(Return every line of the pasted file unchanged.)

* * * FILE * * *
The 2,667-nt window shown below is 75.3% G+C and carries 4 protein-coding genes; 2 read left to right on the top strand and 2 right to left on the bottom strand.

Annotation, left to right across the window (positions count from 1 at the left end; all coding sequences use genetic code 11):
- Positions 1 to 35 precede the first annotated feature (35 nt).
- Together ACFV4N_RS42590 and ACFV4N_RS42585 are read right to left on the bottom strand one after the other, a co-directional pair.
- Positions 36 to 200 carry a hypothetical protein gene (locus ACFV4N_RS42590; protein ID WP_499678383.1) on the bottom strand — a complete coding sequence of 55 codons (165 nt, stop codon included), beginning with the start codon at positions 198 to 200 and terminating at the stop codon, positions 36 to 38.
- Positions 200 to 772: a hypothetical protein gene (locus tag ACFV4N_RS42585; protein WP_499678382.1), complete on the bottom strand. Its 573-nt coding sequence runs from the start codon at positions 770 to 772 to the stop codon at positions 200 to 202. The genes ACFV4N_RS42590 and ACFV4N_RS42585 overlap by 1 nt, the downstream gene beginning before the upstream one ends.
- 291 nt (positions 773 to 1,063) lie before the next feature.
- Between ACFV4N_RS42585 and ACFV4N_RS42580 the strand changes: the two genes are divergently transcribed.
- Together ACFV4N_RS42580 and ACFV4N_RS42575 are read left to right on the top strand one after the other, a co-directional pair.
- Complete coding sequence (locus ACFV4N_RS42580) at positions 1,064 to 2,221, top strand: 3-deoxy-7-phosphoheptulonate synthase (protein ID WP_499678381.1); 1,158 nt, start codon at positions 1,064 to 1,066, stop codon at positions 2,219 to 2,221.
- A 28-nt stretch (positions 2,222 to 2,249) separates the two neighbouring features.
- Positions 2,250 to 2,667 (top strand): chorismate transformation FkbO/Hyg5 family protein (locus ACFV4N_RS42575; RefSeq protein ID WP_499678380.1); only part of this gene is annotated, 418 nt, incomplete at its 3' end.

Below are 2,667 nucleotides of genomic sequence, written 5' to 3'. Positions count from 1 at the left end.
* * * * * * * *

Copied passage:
The 2,667-nt window shown below is 75.3% G+C and carries 4 protein-coding genes; 2 read left to right on the top strand and 2 right to left on the bottom strand.

Annotation, left to right across the window (positions count from 1 at the left end; all coding sequences use genetic code 11):
- Positions 1 to 35 precede the first annotated feature (35 nt).
- Together ACFV4N_RS42590 and ACFV4N_RS42585 are read right to left on the bottom strand one after the other, a co-directional pair.
- Positions 36 to 200 carry a hypothetical protein gene (locus ACFV4N_RS42590; protein ID WP_499678383.1) on the bottom strand — a complete coding sequence of 55 codons (165 nt, stop codon included), beginning with the start codon at positions 198 to 200 and terminating at the stop codon, positions 36 to 38.
- Positions 200 to 772: a hypothetical protein gene (locus tag ACFV4N_RS42585; protein WP_499678382.1), complete on the bottom strand. Its 573-nt coding sequence runs from the start codon at positions 770 to 772 to the stop codon at positions 200 to 202. The genes ACFV4N_RS42590 and ACFV4N_RS42585 overlap by 1 nt, the downstream gene beginning before the upstream one ends.
- 291 nt (positions 773 to 1,063) lie before the next feature.
- Between ACFV4N_RS42585 and ACFV4N_RS42580 the strand changes: the two genes are divergently transcribed.
- Together ACFV4N_RS42580 and ACFV4N_RS42575 are read left to right on the top strand one after the other, a co-directional pair.
- Complete coding sequence (locus ACFV4N_RS42580) at positions 1,064 to 2,221, top strand: 3-deoxy-7-phosphoheptulonate synthase (protein ID WP_499678381.1); 1,158 nt, start codon at positions 1,064 to 1,066, stop codon at positions 2,219 to 2,221.
- A 28-nt stretch (positions 2,222 to 2,249) separates the two neighbouring features.
- Positions 2,250 to 2,667 (top strand): chorismate transformation FkbO/Hyg5 family protein (locus ACFV4N_RS42575; RefSeq protein ID WP_499678380.1); only part of this gene is annotated, 418 nt, incomplete at its 3' end.

Below are 2,667 nucleotides of genomic sequence, written 5' to 3'. Positions count from 1 at the left end.